What’s the thing that’s had the biggest impact on your career so far?
It’s a question I was asked on Friday. With International Women’s Day fast approaching I had the privilege of sharing a platform with two amazing speakers as we shared our insights into how we can all empower women’s progress at work.
Unsurprisingly my focus was on how too many working women currently hold themselves back, settle or leave the corporate world. When they become mothers the struggle to find work-life balance can become overwhelming. One of the spinning plates needs to be dropped and it’s highly likely it’s going to be the career one. Research evidence is increasingly showing women holding back from promotion; compromising by accepting any job that offers reduced hours, regardless of whether it plays to their talents or not; or being seduced into thinking that mumpreneur is a better career choice.
I talked about how employers remain ambivalent in their attitude to working mothers. While many have flexible working policies which ostensibly support better balance there’s very little follow through. In the UK uptake of flexible working has stalled for the past ten years as corporate cultures continue to force a choice between career progression or balance. Research has shown that grateful mothers granted the concession of flexible hours are now undertaking a ‘triple shift’ of work followed by childcare and rounded off with more work once the children are in bed. The mothers end up exhausted; yet only half of employers care enough to have a formal work-life balance policy.
I also talked about how previous generations of women had been at the forefront of pushing for workplace change. I shared a model that demonstrated how change started at grassroots level when large numbers of women entered workplaces in the last quarter of the 20th Century. They found themselves butting up against cultural expectations and working practices that failed to acknowledge their dual responsibilities as parents and workers. So they pressed for childcare support and the beginnings of flexible working arrangements to help with the juggle. Formal HR policies (and legislation) came later.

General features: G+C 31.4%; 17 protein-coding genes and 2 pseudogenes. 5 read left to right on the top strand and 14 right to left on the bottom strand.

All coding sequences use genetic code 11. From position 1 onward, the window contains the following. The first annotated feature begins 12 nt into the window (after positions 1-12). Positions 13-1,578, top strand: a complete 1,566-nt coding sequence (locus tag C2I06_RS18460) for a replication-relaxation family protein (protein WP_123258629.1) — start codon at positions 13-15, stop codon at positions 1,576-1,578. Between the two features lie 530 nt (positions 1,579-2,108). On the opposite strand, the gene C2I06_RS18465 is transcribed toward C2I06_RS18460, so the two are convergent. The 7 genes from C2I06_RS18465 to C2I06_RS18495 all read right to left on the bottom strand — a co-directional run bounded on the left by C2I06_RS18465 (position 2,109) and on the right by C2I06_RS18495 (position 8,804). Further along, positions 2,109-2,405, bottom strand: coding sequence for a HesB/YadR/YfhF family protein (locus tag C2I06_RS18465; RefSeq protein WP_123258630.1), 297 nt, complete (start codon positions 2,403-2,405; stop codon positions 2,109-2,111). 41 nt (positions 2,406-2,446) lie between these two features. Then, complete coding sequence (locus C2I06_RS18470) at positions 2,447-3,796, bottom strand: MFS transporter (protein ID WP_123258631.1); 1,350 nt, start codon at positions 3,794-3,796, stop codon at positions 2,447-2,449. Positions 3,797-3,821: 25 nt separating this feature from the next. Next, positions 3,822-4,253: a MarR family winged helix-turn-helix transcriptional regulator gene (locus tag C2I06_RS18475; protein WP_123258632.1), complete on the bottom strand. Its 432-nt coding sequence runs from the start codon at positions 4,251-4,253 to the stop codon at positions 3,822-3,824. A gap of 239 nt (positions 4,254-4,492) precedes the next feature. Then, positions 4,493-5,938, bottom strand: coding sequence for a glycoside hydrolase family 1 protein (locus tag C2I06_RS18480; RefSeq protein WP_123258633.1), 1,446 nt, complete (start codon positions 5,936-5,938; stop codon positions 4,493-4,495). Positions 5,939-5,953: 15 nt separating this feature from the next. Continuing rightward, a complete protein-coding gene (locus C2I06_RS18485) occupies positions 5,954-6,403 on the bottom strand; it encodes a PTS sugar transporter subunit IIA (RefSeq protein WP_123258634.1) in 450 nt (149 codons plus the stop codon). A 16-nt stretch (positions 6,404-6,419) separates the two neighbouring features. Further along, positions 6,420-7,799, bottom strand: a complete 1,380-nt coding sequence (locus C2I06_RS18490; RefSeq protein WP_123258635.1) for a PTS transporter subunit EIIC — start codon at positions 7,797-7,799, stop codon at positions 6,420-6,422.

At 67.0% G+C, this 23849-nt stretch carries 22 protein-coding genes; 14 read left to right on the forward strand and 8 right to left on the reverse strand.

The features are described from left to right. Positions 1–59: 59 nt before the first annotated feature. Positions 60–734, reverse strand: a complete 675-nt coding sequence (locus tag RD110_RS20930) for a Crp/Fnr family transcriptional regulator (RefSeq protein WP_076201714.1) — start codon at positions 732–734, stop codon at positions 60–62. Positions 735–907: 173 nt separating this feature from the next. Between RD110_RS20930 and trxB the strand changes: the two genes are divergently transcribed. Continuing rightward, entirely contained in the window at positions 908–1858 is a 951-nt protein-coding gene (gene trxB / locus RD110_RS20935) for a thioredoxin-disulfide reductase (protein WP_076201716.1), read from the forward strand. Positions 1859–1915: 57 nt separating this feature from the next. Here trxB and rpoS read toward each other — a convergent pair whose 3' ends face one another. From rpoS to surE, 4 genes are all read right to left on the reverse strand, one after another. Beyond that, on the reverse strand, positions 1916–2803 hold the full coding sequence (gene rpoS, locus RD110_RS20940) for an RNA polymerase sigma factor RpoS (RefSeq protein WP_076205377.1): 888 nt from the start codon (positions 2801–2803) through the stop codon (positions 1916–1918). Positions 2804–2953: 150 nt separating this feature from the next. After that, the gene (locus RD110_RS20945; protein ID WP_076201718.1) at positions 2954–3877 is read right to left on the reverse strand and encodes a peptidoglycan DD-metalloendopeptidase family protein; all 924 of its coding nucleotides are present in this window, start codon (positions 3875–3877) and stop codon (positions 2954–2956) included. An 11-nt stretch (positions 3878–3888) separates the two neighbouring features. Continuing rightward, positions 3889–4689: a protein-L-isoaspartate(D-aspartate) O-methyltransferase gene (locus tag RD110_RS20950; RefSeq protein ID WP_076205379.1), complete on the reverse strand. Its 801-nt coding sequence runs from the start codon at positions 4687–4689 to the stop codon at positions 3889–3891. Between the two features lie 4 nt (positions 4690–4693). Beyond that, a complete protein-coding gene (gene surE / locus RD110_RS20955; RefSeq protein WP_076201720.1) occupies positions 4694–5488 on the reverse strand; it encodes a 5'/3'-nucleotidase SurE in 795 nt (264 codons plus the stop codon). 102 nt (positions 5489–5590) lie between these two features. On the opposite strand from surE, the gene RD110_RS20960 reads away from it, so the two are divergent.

Those early workplace pioneers had few choices but to stay and change the system. As I write this on International Women’s Day I want to acknowledge and applaud their efforts which contributed so much to the progress women have made at work so far. They showed a determination we need to reclaim.
Facilitated by technology today’s working women seem to have many more options. In reality they have no more choices; although employers often ignore that reality.
It’s hardly a choice when a woman leaves her job because she’s been told all managerial roles must be worked full time and the resulting mental pressures are having a negative impact on her well being. It’s hardly a choice when a woman is forced to accept a more junior role as the prerequisite for working less than full time hours.
To open up real choice – I told my audience – we must take matters into our own hands and redesign our jobs. So that we can be both productive and live more balanced lives. It’s one way we can all be #EachforEqual and make things better for the generations that follow.
Returning to the question with which I began this blog: my response was that my career changed when I embraced my power. Given the way powerful women are pilloried on social media; and the fact that I rarely consider myself a powerful woman it felt uncomfortable to say. But the reality is we are all powerful beings; and we can all contribute to leaving the planet a better place than we found it. So this week, as we continue our rebalance journey I encourage you to embrace your power and see where it takes you.